Similarly, profits from the Qualcomm-based technology used by Cingular (now AT&T Wireless) for next generation systems will be critical to fund AT&T's ambitious Project Lightspeed broadband rollout.

Broadcom's attempt to close down Qualcomm on the basis of some flimsy patents on power-management techniques seems preposterous. The entire Qualcomm system, going back two decades, depends on an exquisite dance of exhaustively patented automatic gain controls and instant power regulation. But by the magic of injunctive relief at the ITC you can shut down the entire U.S. broadband industry in favor of European rivals.

With nearly all chips made or packaged overseas, the entire U.S. information economy now depends on ersatz "imports" based on designs and innovations that nearly all originate in the U.S. and generate profits here. The bottom line: Foreign governments can manipulate U.S. companies to favor their own industrial policies by pressing protectionist buttons at the ITC, putting much of U.S. broadband, wired and wireless, into sleep mode.

Is it not the ultimate irony that this new ITC authority is based on an obscure provision of that protectionist grim reaper, the disastrous Smoot-Hawley Tariff of 1930? Surely the president and Congress can act to remove this new U.S. vulnerability -- one that springs from laws and regulations based on an obsolete vision of segregated national economies shipping products across the seas in clipper ships in exchange for transfers of gold.

Mr. Gilder is a founder of the Discovery Institute and the Gilder Technology Fund. Both Broadcom and Qualcomm are on his Gilder Technology Report list of favored companies.

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« Reply #14 on: April 24, 2007, 03:30:44 PM »

TOP OF THE NEWS

 --Contract Employee Arrested for Computer Sabotage at CA Power Facility (April 20 & 21, 2007) A California man has been arrested for allegedly interfering with computers at the California Independent System Operator (Cal-ISO) agency, which "controls the state's power transmission lines and runs its energy trading markets." Lonnie Charles Denison's "security access was suspended at the request of his employer based on an employee dispute." The allegation is that when his attempt at a remote cyber intrusion failed, Denison gained physical access to the facility with his card key; apparently not all access had been suspended.  Once inside the facility, Denison allegedly broke the glass protecting an emergency power cut-off station and pushed the button, causing much of the data center to shut down.  Cal-ISO was unable to access the energy trading market, but the power transmission grid was unaffected.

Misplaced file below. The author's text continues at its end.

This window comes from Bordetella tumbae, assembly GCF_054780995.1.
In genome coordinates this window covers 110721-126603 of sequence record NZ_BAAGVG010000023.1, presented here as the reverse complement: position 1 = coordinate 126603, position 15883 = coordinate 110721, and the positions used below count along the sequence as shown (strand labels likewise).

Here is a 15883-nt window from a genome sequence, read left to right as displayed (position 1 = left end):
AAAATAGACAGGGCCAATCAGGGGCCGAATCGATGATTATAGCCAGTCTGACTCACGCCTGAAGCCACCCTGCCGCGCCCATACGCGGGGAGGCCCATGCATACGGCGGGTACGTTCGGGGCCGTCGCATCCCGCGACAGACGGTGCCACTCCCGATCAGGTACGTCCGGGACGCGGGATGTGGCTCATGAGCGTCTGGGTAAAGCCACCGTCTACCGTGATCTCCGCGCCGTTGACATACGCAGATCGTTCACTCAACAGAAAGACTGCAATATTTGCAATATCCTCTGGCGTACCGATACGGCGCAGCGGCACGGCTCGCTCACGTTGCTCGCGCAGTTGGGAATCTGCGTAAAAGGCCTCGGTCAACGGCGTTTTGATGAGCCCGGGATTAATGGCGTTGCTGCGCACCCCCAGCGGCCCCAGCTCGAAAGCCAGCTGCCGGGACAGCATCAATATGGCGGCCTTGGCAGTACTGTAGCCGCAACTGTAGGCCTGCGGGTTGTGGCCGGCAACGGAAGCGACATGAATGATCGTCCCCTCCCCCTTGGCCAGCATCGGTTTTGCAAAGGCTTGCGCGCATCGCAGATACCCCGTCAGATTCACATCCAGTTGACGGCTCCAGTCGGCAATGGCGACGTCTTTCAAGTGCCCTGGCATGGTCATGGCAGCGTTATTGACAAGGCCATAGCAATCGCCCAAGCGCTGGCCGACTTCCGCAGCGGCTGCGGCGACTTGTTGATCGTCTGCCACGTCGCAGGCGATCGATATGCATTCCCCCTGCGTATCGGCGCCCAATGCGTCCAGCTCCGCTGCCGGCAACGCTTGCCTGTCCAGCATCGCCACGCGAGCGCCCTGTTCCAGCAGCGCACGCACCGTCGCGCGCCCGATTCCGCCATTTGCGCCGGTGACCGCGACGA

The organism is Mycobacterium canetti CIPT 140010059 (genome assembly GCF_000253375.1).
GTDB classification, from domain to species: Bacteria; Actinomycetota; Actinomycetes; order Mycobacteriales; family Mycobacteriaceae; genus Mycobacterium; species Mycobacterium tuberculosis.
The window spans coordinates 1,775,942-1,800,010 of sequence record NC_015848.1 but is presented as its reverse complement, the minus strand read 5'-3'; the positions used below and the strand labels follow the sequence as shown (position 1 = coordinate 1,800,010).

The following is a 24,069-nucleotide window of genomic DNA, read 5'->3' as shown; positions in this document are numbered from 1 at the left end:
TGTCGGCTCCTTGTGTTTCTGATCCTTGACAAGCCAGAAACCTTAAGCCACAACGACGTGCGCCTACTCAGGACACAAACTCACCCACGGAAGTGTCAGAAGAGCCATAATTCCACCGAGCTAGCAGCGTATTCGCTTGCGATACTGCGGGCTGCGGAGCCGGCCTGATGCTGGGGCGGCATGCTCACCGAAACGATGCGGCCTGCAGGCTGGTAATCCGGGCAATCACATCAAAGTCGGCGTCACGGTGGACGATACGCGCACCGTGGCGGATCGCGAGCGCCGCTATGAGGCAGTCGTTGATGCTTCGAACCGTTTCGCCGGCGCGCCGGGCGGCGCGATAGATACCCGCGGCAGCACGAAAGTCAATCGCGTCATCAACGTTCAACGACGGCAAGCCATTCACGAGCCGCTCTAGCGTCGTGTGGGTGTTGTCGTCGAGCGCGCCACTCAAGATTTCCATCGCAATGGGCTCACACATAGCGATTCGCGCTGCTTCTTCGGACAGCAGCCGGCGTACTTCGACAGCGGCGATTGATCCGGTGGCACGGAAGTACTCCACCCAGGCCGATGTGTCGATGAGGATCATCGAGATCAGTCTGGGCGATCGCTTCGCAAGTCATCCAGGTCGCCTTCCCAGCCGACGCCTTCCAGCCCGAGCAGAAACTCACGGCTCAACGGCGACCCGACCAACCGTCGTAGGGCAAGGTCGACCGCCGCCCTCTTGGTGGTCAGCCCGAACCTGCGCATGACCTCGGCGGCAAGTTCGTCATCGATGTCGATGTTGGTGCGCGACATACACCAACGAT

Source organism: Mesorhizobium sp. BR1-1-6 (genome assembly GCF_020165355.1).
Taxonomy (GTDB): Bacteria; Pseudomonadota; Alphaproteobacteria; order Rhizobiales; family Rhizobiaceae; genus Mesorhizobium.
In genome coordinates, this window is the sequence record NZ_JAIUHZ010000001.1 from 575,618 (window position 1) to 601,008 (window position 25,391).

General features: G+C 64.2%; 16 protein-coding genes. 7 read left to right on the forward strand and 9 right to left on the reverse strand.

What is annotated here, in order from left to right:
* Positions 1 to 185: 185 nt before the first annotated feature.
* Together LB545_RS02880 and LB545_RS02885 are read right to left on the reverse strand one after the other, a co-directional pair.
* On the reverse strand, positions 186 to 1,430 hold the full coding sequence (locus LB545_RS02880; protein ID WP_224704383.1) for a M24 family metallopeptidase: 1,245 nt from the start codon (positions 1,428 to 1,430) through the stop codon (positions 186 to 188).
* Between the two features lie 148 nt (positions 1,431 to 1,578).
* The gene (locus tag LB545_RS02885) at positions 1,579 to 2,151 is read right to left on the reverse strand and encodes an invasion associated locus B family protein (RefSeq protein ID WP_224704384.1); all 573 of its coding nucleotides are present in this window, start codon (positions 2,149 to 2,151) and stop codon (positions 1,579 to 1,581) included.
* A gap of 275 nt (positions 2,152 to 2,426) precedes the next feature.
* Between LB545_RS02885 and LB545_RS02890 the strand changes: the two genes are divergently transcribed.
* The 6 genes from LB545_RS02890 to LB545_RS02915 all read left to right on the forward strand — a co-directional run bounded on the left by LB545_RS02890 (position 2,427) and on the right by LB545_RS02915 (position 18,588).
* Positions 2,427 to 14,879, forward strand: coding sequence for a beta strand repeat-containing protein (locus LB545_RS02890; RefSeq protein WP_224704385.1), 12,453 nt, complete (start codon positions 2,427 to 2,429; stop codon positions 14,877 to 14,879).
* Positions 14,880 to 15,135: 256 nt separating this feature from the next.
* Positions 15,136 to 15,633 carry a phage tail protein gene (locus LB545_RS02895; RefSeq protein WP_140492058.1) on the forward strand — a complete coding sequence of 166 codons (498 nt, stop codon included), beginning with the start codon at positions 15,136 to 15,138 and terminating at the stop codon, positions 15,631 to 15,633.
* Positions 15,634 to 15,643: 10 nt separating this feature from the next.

http://www.theregister.co.uk/2007/04/20/terrorists_among_us_flee_flee/print.html
http://www.latimes.com/technology/la-fi-grid21apr21,1,5633750.story?coll=la-headlines-technology
[Editor's Note (Skoudis): Here's a great opportunity for us all to emphasize to management the importance of removing access credentials thoroughly from systems at employee termination.  It also highlights the need for removing such access from both the physical and computer/network assets.  I treasure stories like this, which help us all to illustrate to management the importance of certain critical security actions so we can get the management attention and resources we need to do our jobs right.
(Schultz): This is a really scary "lesson learned" that illustrates just how many types of access must be considered when user access is supposed to be revoked. The fact that this incident occurred in the electric power arena is very significant because the convergence problem between logical and physically access security in this arena has been a lingering, serious, and unresolved issue for years. ]